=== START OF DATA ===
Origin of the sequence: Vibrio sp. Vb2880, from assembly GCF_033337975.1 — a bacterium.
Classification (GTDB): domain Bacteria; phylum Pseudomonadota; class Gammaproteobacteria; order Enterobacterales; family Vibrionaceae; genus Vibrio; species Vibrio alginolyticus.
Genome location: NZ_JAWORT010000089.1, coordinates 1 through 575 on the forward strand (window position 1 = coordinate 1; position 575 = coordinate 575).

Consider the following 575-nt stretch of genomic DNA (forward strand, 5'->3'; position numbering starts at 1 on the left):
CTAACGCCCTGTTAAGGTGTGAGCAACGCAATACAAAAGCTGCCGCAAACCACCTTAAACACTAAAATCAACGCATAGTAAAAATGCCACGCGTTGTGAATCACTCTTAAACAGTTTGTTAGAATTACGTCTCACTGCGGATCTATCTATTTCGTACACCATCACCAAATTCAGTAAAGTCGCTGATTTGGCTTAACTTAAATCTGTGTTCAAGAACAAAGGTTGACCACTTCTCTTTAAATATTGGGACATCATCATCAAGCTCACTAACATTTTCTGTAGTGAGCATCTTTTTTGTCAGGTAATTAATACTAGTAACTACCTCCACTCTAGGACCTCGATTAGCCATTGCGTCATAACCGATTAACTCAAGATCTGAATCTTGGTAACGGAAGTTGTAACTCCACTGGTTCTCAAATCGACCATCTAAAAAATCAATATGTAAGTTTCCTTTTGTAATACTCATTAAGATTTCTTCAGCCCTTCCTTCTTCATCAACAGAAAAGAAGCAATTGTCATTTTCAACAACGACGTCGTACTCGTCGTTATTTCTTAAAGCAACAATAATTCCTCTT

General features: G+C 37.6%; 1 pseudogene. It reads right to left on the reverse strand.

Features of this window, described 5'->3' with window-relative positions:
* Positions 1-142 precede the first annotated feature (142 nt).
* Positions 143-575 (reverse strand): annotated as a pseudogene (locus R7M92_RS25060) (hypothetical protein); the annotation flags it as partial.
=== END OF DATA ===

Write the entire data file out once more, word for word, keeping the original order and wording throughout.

Origin of the sequence: Vibrio sp. Vb2880, from assembly GCF_033337975.1 — a bacterium.
Classification (GTDB): domain Bacteria; phylum Pseudomonadota; class Gammaproteobacteria; order Enterobacterales; family Vibrionaceae; genus Vibrio; species Vibrio alginolyticus.
Genome location: NZ_JAWORT010000089.1, coordinates 1 through 575 on the forward strand (window position 1 = coordinate 1; position 575 = coordinate 575).

Consider the following 575-nt stretch of genomic DNA (forward strand, 5'->3'; position numbering starts at 1 on the left):
CTAACGCCCTGTTAAGGTGTGAGCAACGCAATACAAAAGCTGCCGCAAACCACCTTAAACACTAAAATCAACGCATAGTAAAAATGCCACGCGTTGTGAATCACTCTTAAACAGTTTGTTAGAATTACGTCTCACTGCGGATCTATCTATTTCGTACACCATCACCAAATTCAGTAAAGTCGCTGATTTGGCTTAACTTAAATCTGTGTTCAAGAACAAAGGTTGACCACTTCTCTTTAAATATTGGGACATCATCATCAAGCTCACTAACATTTTCTGTAGTGAGCATCTTTTTTGTCAGGTAATTAATACTAGTAACTACCTCCACTCTAGGACCTCGATTAGCCATTGCGTCATAACCGATTAACTCAAGATCTGAATCTTGGTAACGGAAGTTGTAACTCCACTGGTTCTCAAATCGACCATCTAAAAAATCAATATGTAAGTTTCCTTTTGTAATACTCATTAAGATTTCTTCAGCCCTTCCTTCTTCATCAACAGAAAAGAAGCAATTGTCATTTTCAACAACGACGTCGTACTCGTCGTTATTTCTTAAAGCAACAATAATTCCTCTT

General features: G+C 37.6%; 1 pseudogene. It reads right to left on the reverse strand.

Features of this window, described 5'->3' with window-relative positions:
* Positions 1-142 precede the first annotated feature (142 nt).
* Positions 143-575 (reverse strand): annotated as a pseudogene (locus R7M92_RS25060) (hypothetical protein); the annotation flags it as partial.